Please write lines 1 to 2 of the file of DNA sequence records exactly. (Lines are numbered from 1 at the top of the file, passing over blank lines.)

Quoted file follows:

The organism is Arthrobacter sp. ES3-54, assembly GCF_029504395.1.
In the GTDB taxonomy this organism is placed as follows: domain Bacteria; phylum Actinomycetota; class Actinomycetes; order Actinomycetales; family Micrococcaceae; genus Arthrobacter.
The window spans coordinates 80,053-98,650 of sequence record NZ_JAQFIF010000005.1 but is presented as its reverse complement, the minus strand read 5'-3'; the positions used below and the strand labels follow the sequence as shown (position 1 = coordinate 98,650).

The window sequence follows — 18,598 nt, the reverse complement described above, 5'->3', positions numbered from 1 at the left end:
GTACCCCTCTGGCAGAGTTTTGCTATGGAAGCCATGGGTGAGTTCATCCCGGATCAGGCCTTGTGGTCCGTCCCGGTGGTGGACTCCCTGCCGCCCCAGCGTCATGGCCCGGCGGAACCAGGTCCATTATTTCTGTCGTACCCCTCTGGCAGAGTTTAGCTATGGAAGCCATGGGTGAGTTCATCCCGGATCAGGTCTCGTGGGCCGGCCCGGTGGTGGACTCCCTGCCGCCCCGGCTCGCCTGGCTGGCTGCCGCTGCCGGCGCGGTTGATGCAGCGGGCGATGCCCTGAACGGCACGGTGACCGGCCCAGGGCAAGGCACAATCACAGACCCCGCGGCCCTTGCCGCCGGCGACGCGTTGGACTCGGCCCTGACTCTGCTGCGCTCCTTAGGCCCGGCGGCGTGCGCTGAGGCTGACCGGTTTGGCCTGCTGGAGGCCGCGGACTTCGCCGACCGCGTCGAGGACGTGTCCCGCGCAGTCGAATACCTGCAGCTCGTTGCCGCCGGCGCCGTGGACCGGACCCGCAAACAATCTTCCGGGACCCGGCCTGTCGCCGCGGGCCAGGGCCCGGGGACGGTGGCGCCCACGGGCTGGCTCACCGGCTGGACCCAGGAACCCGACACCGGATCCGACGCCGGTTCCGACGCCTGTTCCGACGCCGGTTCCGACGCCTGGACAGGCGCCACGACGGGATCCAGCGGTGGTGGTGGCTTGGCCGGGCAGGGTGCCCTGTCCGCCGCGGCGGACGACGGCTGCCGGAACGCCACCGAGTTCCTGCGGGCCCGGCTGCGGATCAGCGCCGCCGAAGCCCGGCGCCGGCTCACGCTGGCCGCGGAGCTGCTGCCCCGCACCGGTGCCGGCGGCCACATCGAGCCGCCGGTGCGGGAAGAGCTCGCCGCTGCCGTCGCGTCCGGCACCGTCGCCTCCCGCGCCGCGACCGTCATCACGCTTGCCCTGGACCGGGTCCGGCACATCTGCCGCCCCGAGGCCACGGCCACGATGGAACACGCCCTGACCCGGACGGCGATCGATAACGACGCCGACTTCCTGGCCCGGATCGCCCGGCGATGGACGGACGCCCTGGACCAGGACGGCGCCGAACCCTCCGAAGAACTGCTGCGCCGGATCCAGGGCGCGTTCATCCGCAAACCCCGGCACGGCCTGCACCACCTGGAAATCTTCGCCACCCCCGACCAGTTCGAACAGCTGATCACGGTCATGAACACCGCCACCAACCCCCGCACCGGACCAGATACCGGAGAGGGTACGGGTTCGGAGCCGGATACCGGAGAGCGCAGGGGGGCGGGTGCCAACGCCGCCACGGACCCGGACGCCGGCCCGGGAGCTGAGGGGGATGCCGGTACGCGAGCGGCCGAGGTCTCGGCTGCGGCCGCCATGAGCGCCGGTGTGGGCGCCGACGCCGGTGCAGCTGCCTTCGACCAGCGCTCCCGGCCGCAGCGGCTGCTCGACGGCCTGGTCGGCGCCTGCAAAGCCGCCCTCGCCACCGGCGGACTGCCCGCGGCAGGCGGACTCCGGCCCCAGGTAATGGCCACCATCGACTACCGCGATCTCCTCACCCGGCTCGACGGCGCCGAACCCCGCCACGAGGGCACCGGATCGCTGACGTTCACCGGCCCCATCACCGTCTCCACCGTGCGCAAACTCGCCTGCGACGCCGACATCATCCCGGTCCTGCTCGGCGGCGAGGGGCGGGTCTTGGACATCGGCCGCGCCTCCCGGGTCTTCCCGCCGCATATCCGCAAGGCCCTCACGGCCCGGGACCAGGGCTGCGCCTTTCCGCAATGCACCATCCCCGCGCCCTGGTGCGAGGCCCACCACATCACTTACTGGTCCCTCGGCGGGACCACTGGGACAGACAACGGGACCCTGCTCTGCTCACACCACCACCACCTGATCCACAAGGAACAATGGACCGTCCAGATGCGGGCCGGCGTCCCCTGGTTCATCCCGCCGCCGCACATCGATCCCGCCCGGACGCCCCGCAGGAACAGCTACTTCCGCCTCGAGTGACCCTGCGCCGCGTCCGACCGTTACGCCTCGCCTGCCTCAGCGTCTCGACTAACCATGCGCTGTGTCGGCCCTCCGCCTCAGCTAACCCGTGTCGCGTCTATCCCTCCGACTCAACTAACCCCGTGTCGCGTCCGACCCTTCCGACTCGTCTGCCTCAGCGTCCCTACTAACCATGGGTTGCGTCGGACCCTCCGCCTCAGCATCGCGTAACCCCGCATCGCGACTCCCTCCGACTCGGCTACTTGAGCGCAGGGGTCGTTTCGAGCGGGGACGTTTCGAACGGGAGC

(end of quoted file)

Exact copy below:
The organism is Arthrobacter sp. ES3-54, assembly GCF_029504395.1.
In the GTDB taxonomy this organism is placed as follows: domain Bacteria; phylum Actinomycetota; class Actinomycetes; order Actinomycetales; family Micrococcaceae; genus Arthrobacter.